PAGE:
11 Pa. D. & C.3d 61

Commonwealth v. Zemble

*62May 24, 1979

Martin A. Flayhart, District Attorney, for Commonwealth.

Stanley Zemble, pp., for defendant.


Defendant was convicted before a district justice of the peace on the charge of issuing a bad check in violation of section 4105(a) of the Pennsylvania Crimes Code of December 6, 1972, P.L. 1482, 18 C.P.S.A. §4105. That section provides in pertinent part:

“(a) Offense defined. —A person commits an offense if he issues or passes a check . . . for the payment of money, knowing that it will not be honored by the drawee.
“(b) Presumption. — For the purposes of this section . . . , an issuer is presumed to know that the check would not be paid, if:
“(1) the issuer had no account with the drawee at the time the check or order was issued; or
“(2) payment was refused by the drawee for lack of funds, upon presentation within 30 days after issue, and the issuer failed to make good within ten days after receiving notice of that refusal.”

The events giving rise to the present prosecution occurred on August 10, 1978. At that time defendant and his wife were in the process of buying a home from Mr. and Mrs. Donald Bundy. On the afternoon of that date, defendant appeared for a *63real estate settlement in Lock Haven at the office of his attorney, J. Michael Williamson, Esq. In the negotiations leading up to the purchase of the home, defendant felt that he had reached an agreement with the Bundys regarding their leaving an electric stove at the premises as part of the sale. However, several days prior to the settlement, the Bundys sent a moving van to pick up their furniture and this van took the stove in question. At the time of settlement, Mr. Zemble was upset over losing the stove and a disagreement of sorts developed during the course of settlement.

The Bundys, who resided in Florida, were not present at the settlement and were instead represented by Allan W. Lugg, Esq. On behalf of the Bundys, Mr. Lugg would make no adjustment with regard to the stove, and Mr. Zemble was advised by his attorney that if he wished to question the failure of the Bundys to leave the stove at the premises, he could either go through with the settlement and then sue them, or he could refuse to go through with the settlement. Mr. Zemble was further advised by Mr. Williamson that, in view of the fact that the Bundys were in Florida, he would most likely have to institute suit with regard to the stove in that jurisdiction.

Mr. Zemble, therefore, elected to proceed with the real estate settlement and as a part of that settlement drew a check dated August 10, 1978, to Donald Bundy in the amount of $159.81. The check was drawn on Mid-State Bank and Trust Company of State College, Pa., and signed by defendant. Following the settlement, Mr. Lugg upon returning to his office suspected that defendant might attempt to stop payment on the check, and he called Mr. Williamson who was still conferring with defend*64ant, at which time he advised Mr. Williamson that if payment were stopped he would institute a criminal prosecution for the issuance of a bad check. Mr. Williamson conveyed this message to defendant.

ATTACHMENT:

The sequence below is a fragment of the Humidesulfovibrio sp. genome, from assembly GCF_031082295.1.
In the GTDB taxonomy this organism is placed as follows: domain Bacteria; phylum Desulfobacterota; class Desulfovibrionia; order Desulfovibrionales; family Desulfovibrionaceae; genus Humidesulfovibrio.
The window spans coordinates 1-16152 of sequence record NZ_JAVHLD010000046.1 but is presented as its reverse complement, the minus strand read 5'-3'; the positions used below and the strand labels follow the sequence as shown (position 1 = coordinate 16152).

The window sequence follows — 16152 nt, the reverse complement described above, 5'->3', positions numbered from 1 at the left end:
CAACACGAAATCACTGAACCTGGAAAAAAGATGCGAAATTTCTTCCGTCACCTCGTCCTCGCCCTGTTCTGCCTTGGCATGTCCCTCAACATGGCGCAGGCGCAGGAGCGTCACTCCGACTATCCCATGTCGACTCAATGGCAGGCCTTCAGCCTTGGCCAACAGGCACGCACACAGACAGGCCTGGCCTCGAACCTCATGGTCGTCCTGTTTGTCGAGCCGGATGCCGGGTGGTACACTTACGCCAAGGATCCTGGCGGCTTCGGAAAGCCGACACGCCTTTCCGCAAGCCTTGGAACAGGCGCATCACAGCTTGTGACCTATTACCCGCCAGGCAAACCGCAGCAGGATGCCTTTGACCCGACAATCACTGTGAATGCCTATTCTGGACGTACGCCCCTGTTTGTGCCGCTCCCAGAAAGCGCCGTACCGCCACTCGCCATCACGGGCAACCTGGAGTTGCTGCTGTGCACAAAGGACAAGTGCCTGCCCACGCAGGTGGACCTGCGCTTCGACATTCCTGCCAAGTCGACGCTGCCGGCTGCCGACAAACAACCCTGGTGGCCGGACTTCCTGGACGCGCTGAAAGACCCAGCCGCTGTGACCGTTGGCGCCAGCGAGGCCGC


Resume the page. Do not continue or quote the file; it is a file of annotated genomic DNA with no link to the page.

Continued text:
Later that evening, defendant and his wife went shopping for the purpose of securing a stove. Upon discovering the prices for such an item, defendant became more upset over the whole transaction and the following day he contacted Mid-State Bank and advised it to stop payment on the check in question.

Defendant testified that at the time he issued the check his account contained sufficient funds to cover the same and that he did not intend at that time to stop payment on the check. No evidence was introduced by the Commonwealth to show that defendant’s account contained insufficient funds to cover the check when it was issued.

Two elements are necessary to sustain a conviction under section 4105(a). The first involves the issuing of a check for the payment of money, and there is little question that the Commonwealth has demonstrated the existence of this element. The second element requires that defendant know that the check will not be honored by the drawee. This element presents some difficulty in the present case.

Since defendant had an account at the drawee bank and since payment of the check was not refused for lack of funds, neither presumption afforded the Commonwealth under section 4105(b) is applicable to the case. Thus, the required criminal knowledge that the check would not be honored when presented for payment must be gleaned, if at all, from some other facet of the evidence.

By necessity, the Commonwealth’s theory must rest upon the proposition that defendant at the time *65of issuing the check intended to stop payment on it, and therefore at that time knew that it would not be honored. Defendant’s explanation as to when and why he was motivated to stop payment is sufficiently plausible to create a reasonable doubt as to whether he harbored the intent to stop payment on the check when he issued it at the time of settlement.

The negating of defendant’s criminal responsibility in this proceeding in no way affects his civil liability for the same check. All that is being decided today is that a reasonable doubt exists as to whether defendant intended to stop payment of the instrument when he issued it. Any subsequent civil proceeding arising out of the transaction in question would be governed by the appropriate rules relating to that action.


And now, May 24,1979, based upon the foregoing findings of fact, the court finds defendant Stanley Zemble not guilty of issuing a bad check under section 4105(a) of the Crimes Code.

Commonwealth v. Zemble
11 Pa. D. & C.3d 61

Case Details

Commonwealth v. Zemble
Decision Date
May 24, 1979

11 Pa. D. & C.3d 61




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